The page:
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|Molar mass||378.55 g/mol[[Script error: No such module "String".]]|
Antalarmin is a drug that acts as a CRF-1 antagonist.
Corticotropin-releasing factor (CRF), also known as Corticotropin-releasing hormone, is an endogenous peptide hormone released in response to various triggers such as chronic stress and drug addiction. This, then, triggers the release of corticotropin (ACTH), another hormone involved in the physiological response to stress. Chronic release of CRF and ACTH is believed to be directly or indirectly involved in many of the harmful physiological effects of chronic stress, such as excessive glucocorticoid release, stomach ulcers, anxiety, diabetes mellitus, osteoporosis, depression, and development of high blood pressure and consequent cardiovascular problems.
Antalarmin is a non-peptide drug that blocks the CRF-1 receptor, and, as a consequence, reduces the release of ACTH in response to chronic stress. This has been demonstrated in animals to reduce the behavioural responses to stressful situations, and it is proposed that antalarmin itself, or more likely newer CRF antagonist drugs still under development, could be useful for reducing the adverse health consequences of chronic stress in humans, as well as having possible uses in the treatment of conditions such as anxiety, depression, and drug addiction.
Results so far have had limited success, with various CRF antagonists being tested, which showed some antidepressant effects, but failed to produce an effect comparable with conventional antidepressant drugs. However more positive results were seen when antalarmin was combined with an SSRI antidepressant, suggesting a potential for synergistic effect. Encouraging results have also been observed using antalarmin as a potential treatment for anxiety and stress-induced hypertension.
Chronic antalarmin treatment also showed anti-inflammatory effects and has been suggested as having potential uses in the treatment of inflammatory conditions such as arthritis, as well as stress-induced gastrointestinal ulcers and irritable bowel syndrome.
Mixed results have been seen in research into the use of antalarmin and other CRF-1 antagonists in the treatment of drug addiction disorders. Tests of antalarmin on cocaine use in cocaine-addicted monkeys produced only slight reductions of use that were not statistically significant, however in tests on cocaine-addicted rats, antalarmin did prevent dose escalation with prolonged use, suggesting that it might stabilise cocaine use and prevent it increasing over time, although without consistently reducing it.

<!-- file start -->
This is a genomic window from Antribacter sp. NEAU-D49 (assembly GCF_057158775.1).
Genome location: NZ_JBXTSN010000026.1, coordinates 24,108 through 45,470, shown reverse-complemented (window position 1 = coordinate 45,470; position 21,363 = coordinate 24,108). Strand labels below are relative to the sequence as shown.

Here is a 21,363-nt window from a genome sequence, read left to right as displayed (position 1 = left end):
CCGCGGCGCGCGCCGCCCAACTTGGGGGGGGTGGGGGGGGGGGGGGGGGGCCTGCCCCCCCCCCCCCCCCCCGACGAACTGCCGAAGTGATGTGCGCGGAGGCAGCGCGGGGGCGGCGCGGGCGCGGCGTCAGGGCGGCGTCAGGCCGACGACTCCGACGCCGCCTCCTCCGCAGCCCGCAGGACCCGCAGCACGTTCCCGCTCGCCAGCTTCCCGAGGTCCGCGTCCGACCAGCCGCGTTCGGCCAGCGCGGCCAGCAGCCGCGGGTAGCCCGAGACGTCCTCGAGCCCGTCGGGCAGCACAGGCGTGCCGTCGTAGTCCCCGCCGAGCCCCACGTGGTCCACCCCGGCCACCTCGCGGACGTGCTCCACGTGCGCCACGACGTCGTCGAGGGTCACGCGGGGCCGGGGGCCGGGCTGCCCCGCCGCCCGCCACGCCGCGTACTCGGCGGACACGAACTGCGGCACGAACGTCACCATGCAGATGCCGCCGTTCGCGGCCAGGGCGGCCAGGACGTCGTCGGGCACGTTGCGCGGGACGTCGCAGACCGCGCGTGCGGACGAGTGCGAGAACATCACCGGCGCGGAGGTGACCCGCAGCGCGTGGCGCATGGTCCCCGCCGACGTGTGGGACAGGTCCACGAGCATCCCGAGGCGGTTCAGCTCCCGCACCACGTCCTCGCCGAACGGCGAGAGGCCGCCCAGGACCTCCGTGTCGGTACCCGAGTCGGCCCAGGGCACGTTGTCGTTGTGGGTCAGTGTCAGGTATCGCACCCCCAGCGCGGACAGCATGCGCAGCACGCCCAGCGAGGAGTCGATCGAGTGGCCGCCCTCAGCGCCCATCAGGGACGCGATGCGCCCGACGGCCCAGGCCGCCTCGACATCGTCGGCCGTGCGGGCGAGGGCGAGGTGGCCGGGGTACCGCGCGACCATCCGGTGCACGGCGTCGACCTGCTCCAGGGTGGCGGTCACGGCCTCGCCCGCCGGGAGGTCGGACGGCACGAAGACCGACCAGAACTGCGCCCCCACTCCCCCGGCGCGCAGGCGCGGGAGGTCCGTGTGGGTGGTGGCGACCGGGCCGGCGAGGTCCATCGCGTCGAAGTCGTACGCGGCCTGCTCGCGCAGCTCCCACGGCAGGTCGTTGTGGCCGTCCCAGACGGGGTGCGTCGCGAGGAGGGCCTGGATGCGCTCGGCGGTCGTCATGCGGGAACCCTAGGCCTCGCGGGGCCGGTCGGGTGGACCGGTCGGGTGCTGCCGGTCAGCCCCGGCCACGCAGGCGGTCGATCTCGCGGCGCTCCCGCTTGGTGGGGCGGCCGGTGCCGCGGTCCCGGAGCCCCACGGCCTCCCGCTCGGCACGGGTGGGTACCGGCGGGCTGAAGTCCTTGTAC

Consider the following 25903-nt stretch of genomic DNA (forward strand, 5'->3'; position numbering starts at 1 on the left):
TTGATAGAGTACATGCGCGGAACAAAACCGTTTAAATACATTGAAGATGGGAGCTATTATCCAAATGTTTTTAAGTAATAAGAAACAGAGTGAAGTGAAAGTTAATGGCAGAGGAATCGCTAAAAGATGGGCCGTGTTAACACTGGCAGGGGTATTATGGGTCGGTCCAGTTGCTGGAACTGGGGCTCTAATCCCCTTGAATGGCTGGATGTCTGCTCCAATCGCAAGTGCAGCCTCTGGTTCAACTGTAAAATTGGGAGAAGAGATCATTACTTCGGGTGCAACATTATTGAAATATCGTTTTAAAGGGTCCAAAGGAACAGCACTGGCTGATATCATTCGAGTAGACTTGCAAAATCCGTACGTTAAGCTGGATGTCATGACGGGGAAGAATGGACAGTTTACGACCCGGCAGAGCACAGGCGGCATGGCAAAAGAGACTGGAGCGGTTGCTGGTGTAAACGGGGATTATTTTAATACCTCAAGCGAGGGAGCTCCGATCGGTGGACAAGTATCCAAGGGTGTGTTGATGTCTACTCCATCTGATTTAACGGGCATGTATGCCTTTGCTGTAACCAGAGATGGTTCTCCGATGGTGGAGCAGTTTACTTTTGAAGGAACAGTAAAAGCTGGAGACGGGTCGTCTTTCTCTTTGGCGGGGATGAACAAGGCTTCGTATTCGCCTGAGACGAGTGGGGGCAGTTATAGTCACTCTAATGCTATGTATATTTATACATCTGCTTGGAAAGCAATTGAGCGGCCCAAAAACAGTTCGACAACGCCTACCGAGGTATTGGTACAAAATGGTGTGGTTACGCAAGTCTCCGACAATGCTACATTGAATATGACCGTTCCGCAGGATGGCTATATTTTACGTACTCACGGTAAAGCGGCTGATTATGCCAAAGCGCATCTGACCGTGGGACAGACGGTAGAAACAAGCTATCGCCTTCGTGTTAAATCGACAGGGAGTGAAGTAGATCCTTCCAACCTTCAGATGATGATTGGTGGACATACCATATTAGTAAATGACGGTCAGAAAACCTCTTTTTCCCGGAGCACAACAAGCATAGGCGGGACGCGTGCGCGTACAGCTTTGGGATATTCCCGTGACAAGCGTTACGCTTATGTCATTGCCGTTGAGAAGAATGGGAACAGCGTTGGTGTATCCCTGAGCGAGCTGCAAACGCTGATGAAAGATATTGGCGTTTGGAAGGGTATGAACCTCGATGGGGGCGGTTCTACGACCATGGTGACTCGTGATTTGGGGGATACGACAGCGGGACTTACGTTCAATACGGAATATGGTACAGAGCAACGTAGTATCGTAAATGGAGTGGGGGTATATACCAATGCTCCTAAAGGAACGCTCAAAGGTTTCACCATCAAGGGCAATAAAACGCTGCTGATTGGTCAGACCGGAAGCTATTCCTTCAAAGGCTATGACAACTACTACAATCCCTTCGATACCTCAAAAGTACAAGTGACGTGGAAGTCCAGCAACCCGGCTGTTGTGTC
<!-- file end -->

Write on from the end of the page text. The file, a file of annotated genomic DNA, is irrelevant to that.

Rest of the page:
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- Webster EL, Barrientos RM, Contoreggi C, Isaac MG, Ligier S, Gabry KE, Chrousos GP, McCarthy EF, Rice KC, Gold PW, Sternberg EM. Corticotropin releasing hormone (CRH) antagonist attenuates adjuvant induced arthritis: role of CRH in peripheral inflammation. Journal of Rheumatology. 2002 Jun;29(6):1252-61.
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- Specio SE, Wee S, O’Dell LE, Boutrel B, Zorrilla EP and Koob GF. CRF1 receptor antagonists attenuate escalated cocaine self-administration in rats. Psychopharmacology (Berlin). 2008 Feb;196(3):473-482.
- Stinus L, Cador M, Zorrilla EP, Koob GF. Buprenorphine and a CRF1 antagonist block the acquisition of opiate withdrawal-induced conditioned place aversion in rats. Neuropsychopharmacology. 2005 Jan;30(1):90-8.
- Funk CK, Zorrilla EP, Lee MJ, Rice KC, Koob GF. Corticotropin-releasing factor 1 antagonists selectively reduce ethanol self-administration in ethanol-dependent rats. Biological Psychiatry. 2007 Jan 1;61(1):78-86.
- Chu K, Koob GF, Cole M, Zorrilla EP, Roberts AJ. Dependence-induced increases in ethanol self-administration in mice are blocked by the CRF1 receptor antagonist antalarmin and by CRF1 receptor knockout. Pharmacology, Biochemistry and Behaviour. 2007 Apr;86(4):813-21.
- Marinelli PW, Funk D, Juzytsch W, Harding S, Rice KC, Shaham Y, Lê AD. The CRF1 receptor antagonist antalarmin attenuates yohimbine-induced increases in operant alcohol self-administration and reinstatement of alcohol seeking in rats. Psychopharmacology (Berlin). 2007 Dec;195(3):345-55.